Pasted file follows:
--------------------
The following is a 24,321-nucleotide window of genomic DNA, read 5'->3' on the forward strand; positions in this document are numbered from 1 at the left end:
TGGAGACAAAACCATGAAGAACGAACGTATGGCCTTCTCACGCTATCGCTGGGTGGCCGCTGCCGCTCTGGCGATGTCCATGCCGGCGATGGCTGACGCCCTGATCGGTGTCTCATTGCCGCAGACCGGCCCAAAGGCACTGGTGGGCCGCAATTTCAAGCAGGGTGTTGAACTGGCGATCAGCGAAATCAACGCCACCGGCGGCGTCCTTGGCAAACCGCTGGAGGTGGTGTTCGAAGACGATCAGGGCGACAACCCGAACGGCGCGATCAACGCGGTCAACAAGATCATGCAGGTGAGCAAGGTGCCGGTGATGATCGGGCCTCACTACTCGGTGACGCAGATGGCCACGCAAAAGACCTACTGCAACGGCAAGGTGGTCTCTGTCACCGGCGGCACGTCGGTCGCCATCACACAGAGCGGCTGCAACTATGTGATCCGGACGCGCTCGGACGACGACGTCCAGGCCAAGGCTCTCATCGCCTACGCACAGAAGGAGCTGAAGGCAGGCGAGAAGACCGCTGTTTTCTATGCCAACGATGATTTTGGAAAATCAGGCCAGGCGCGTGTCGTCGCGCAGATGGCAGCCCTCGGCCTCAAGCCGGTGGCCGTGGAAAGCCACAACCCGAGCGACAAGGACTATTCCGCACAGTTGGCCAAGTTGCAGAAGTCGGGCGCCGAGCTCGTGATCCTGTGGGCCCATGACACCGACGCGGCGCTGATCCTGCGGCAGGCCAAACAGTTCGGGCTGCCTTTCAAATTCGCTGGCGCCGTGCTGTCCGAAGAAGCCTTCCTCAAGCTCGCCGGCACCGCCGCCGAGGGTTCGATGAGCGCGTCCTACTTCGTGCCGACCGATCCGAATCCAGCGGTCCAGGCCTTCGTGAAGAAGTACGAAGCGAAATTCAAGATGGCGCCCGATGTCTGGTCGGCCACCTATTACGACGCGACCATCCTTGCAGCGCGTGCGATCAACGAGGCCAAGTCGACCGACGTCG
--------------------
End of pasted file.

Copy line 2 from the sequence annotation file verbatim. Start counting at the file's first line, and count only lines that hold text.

TGGAGACAAAACCATGAAGAACGAACGTATGGCCTTCTCACGCTATCGCTGGGTGGCCGCTGCCGCTCTGGCGATGTCCATGCCGGCGATGGCTGACGCCCTGATCGGTGTCTCATTGCCGCAGACCGGCCCAAAGGCACTGGTGGGCCGCAATTTCAAGCAGGGTGTTGAACTGGCGATCAGCGAAATCAACGCCACCGGCGGCGTCCTTGGCAAACCGCTGGAGGTGGTGTTCGAAGACGATCAGGGCGACAACCCGAACGGCGCGATCAACGCGGTCAACAAGATCATGCAGGTGAGCAAGGTGCCGGTGATGATCGGGCCTCACTACTCGGTGACGCAGATGGCCACGCAAAAGACCTACTGCAACGGCAAGGTGGTCTCTGTCACCGGCGGCACGTCGGTCGCCATCACACAGAGCGGCTGCAACTATGTGATCCGGACGCGCTCGGACGACGACGTCCAGGCCAAGGCTCTCATCGCCTACGCACAGAAGGAGCTGAAGGCAGGCGAGAAGACCGCTGTTTTCTATGCCAACGATGATTTTGGAAAATCAGGCCAGGCGCGTGTCGTCGCGCAGATGGCAGCCCTCGGCCTCAAGCCGGTGGCCGTGGAAAGCCACAACCCGAGCGACAAGGACTATTCCGCACAGTTGGCCAAGTTGCAGAAGTCGGGCGCCGAGCTCGTGATCCTGTGGGCCCATGACACCGACGCGGCGCTGATCCTGCGGCAGGCCAAACAGTTCGGGCTGCCTTTCAAATTCGCTGGCGCCGTGCTGTCCGAAGAAGCCTTCCTCAAGCTCGCCGGCACCGCCGCCGAGGGTTCGATGAGCGCGTCCTACTTCGTGCCGACCGATCCGAATCCAGCGGTCCAGGCCTTCGTGAAGAAGTACGAAGCGAAATTCAAGATGGCGCCCGATGTCTGGTCGGCCACCTATTACGACGCGACCATCCTTGCAGCGCGTGCGATCAACGAGGCCAAGTCGACCGACGTCG